A business should be accessible to all members of the public. For this reason, Saskatchewan has accessibility standards that are enforced by law. Here’s a general overview of these standards as they relate to the features of your commercial storefront doors.
Building standards in Saskatchewan are based on Canada’s National Building Code (NBC) and the province’s Uniform Building and Accessibility Standards (UBAS). Together, the NBC and UBAS set out minimum accessibility standards that buildings in Saskatchewan must meet.
These standards are also known as the “minimum barrier-free requirements.” According to the NBC, a building is barrier-free when “its facilities can be approached, entered, and used by persons with physical or sensory disabilities.”
Advantages to Businesses
Regulations aside, making your building barrier-free makes good business sense. Removing barriers allows all members of society to access and benefit from the goods and services you provide. Plus, showing consideration for customers with reduced mobility reflects well on your business.
Requirements for Door Features
Under the minimum barrier-free requirements, at least 50% of entrances that lead to a building must be barrier-free. This applies to shops, business services (including offices, banks, and medical offices), and places of assembly (including restaurants, theatres, and clubs).
For an entrance to be barrier-free, the storefront door must open automatically or by a handicap door operator marked with the International Symbol of Access. Power-assisted swing doors and sliding doors are both suitable options.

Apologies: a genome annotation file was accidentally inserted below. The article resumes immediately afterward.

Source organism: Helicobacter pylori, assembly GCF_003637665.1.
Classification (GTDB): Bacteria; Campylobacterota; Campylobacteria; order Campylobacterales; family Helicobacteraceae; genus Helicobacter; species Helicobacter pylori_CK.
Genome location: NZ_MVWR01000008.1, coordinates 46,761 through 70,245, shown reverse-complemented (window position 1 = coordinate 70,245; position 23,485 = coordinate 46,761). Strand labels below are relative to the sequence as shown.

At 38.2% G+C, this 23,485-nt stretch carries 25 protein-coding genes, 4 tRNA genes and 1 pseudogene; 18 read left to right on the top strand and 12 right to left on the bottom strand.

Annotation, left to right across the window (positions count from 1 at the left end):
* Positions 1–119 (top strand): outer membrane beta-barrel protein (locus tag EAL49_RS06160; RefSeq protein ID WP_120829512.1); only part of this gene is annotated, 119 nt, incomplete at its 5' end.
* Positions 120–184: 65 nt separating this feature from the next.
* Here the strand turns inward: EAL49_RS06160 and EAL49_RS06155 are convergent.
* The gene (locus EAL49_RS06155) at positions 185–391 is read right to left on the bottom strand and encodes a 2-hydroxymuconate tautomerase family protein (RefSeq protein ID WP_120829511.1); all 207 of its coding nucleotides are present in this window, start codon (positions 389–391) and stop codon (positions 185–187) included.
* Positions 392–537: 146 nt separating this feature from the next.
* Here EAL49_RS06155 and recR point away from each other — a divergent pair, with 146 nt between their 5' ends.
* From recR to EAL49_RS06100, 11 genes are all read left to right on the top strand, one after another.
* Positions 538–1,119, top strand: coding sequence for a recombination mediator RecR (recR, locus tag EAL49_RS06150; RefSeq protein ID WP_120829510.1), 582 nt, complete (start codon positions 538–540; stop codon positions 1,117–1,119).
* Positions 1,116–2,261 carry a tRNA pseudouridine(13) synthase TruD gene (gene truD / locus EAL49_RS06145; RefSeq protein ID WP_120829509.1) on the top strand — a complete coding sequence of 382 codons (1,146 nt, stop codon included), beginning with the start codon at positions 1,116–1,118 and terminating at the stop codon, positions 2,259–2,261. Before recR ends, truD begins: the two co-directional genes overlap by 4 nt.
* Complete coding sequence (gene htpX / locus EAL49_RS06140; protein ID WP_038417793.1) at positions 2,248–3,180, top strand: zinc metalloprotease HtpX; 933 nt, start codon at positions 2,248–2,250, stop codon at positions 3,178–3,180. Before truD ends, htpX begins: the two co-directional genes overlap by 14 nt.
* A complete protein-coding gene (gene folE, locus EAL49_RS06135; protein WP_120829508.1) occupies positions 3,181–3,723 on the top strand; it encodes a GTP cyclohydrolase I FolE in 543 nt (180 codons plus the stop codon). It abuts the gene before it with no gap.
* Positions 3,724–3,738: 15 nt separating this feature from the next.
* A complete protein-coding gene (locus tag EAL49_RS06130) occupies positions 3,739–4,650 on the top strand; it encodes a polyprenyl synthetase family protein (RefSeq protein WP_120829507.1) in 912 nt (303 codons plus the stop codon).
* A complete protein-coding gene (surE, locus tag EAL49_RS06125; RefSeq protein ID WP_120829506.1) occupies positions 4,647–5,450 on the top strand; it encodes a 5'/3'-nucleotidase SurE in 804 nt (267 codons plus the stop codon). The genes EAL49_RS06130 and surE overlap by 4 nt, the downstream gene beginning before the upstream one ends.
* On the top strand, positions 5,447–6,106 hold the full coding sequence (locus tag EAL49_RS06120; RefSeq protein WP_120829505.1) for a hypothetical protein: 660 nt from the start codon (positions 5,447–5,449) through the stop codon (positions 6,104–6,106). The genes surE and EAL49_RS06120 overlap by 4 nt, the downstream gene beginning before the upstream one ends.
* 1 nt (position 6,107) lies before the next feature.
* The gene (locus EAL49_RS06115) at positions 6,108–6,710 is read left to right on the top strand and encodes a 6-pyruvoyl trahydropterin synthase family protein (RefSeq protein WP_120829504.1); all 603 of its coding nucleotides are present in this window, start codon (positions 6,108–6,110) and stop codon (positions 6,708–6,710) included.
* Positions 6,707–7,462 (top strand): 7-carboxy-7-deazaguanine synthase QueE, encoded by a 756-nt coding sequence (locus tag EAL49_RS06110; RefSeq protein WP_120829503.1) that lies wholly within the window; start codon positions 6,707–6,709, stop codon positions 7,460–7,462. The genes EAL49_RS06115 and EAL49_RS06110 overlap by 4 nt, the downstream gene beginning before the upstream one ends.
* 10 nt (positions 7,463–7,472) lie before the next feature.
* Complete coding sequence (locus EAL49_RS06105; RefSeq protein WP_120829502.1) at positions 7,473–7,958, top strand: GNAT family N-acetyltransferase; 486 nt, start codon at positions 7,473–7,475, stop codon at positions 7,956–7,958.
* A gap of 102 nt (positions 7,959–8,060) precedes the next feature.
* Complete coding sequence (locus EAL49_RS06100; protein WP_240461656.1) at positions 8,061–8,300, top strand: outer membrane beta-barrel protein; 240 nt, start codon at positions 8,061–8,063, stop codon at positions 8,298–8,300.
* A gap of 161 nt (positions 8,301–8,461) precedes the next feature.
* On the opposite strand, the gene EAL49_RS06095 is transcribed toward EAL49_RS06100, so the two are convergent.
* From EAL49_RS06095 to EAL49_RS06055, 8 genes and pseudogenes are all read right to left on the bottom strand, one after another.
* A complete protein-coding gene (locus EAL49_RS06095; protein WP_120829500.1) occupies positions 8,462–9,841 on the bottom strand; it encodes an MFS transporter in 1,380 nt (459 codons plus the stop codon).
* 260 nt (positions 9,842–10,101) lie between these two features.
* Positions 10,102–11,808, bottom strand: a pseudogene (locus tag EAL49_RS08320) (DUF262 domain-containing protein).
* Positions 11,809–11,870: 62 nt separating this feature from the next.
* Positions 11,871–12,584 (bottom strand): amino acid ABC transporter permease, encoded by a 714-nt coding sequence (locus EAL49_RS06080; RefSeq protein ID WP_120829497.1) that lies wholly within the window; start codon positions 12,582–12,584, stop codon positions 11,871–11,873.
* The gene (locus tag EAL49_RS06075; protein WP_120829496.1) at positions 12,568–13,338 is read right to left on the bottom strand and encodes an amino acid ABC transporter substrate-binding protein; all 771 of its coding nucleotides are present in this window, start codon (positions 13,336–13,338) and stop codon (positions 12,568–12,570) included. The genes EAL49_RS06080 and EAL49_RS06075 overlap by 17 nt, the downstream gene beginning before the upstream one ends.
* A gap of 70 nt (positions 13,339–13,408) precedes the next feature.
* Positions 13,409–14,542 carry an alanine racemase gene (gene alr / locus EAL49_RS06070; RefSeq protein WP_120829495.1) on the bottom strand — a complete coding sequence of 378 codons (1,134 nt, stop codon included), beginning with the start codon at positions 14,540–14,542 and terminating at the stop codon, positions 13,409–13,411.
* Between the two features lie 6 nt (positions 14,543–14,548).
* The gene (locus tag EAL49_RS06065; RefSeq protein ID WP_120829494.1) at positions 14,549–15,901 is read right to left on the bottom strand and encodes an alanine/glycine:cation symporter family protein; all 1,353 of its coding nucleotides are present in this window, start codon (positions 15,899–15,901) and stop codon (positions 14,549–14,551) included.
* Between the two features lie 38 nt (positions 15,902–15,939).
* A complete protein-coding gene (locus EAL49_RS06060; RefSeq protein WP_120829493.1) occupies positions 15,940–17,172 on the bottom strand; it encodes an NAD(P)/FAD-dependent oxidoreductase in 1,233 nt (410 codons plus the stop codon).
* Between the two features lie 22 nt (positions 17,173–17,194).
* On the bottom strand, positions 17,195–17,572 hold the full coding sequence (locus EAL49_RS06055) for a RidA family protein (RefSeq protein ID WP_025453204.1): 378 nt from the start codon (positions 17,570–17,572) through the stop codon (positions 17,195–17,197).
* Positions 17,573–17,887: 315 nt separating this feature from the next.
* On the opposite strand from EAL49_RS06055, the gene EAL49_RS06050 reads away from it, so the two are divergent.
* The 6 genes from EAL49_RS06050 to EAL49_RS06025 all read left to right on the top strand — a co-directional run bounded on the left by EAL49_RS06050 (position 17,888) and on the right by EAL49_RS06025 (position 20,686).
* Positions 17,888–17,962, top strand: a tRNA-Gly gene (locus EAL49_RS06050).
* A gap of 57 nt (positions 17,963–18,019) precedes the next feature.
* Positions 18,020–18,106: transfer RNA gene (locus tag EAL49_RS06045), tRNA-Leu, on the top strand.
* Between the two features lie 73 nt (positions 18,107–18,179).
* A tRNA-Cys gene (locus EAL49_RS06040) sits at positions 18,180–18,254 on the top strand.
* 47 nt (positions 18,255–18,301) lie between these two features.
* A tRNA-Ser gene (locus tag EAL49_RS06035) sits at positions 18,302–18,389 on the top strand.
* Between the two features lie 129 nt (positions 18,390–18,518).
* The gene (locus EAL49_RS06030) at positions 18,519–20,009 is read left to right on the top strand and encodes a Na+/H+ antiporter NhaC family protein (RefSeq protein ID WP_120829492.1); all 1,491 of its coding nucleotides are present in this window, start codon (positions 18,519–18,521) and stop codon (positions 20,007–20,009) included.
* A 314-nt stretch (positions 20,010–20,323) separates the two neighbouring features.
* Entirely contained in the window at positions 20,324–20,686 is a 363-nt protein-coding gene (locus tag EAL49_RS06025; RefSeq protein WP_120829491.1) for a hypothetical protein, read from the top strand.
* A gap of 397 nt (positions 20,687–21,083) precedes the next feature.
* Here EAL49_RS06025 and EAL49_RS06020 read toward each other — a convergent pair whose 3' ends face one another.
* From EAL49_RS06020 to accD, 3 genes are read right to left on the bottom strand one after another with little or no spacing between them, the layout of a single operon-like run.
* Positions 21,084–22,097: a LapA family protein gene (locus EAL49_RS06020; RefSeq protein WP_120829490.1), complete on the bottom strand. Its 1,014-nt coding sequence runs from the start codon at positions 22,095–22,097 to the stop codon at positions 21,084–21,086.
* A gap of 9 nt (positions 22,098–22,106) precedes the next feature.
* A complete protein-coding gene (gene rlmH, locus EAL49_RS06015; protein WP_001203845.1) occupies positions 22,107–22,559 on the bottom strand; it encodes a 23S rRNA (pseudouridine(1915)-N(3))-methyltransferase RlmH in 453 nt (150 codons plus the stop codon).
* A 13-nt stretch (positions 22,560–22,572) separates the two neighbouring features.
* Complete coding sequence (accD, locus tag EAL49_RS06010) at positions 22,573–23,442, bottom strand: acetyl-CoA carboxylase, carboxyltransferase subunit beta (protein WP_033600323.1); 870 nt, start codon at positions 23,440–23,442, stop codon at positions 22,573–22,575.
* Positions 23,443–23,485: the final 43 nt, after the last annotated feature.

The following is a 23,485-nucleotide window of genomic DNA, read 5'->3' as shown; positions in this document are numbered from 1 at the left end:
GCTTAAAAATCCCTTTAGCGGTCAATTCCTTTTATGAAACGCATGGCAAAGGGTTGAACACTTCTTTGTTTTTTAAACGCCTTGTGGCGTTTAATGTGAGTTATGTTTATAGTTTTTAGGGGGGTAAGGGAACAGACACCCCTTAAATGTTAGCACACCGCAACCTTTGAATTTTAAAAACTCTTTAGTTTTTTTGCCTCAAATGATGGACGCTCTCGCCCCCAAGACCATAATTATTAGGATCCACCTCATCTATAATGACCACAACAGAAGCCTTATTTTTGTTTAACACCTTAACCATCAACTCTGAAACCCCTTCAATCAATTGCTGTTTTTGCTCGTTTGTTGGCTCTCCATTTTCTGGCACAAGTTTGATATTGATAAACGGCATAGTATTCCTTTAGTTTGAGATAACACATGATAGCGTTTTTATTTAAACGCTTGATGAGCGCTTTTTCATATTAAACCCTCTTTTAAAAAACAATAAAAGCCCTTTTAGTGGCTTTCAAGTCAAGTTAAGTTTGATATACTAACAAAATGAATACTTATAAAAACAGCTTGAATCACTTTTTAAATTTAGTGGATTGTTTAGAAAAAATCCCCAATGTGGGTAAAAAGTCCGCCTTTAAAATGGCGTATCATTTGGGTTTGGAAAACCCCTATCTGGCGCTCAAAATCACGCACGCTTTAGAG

In addition, there are a number of other requirements the door must meet, including the following:
- The opening must be at least 81 cm wide (or 80 cm wide if the building is was built prior to 1988).
- It must take three seconds or more to open and must remain open for at least five seconds.
- A person must be able to stop the door with no more than 15 pounds of force.
- If the door opens onto a walkway, it must have a cane-detectable guardrail on any side where a wall is not present.
- The doorways must have wheelchair manoeuvring space on both sides.
Moreover, for doors that open with a handicap door operator, there are regulations as to where this button needs to be placed.
Specialty Door Services In Saskatchewan
At Lux Overhead Door, we have the products and expertise to ensure that your commercial storefront and automatic doors comply with accessibility standards. We supply, install, and service power-assisted swing doors and sliding doors as well as handicap door openers and other door hardware. For all your commercial door and overhead door needs in Saskatoon and beyond, contact us today.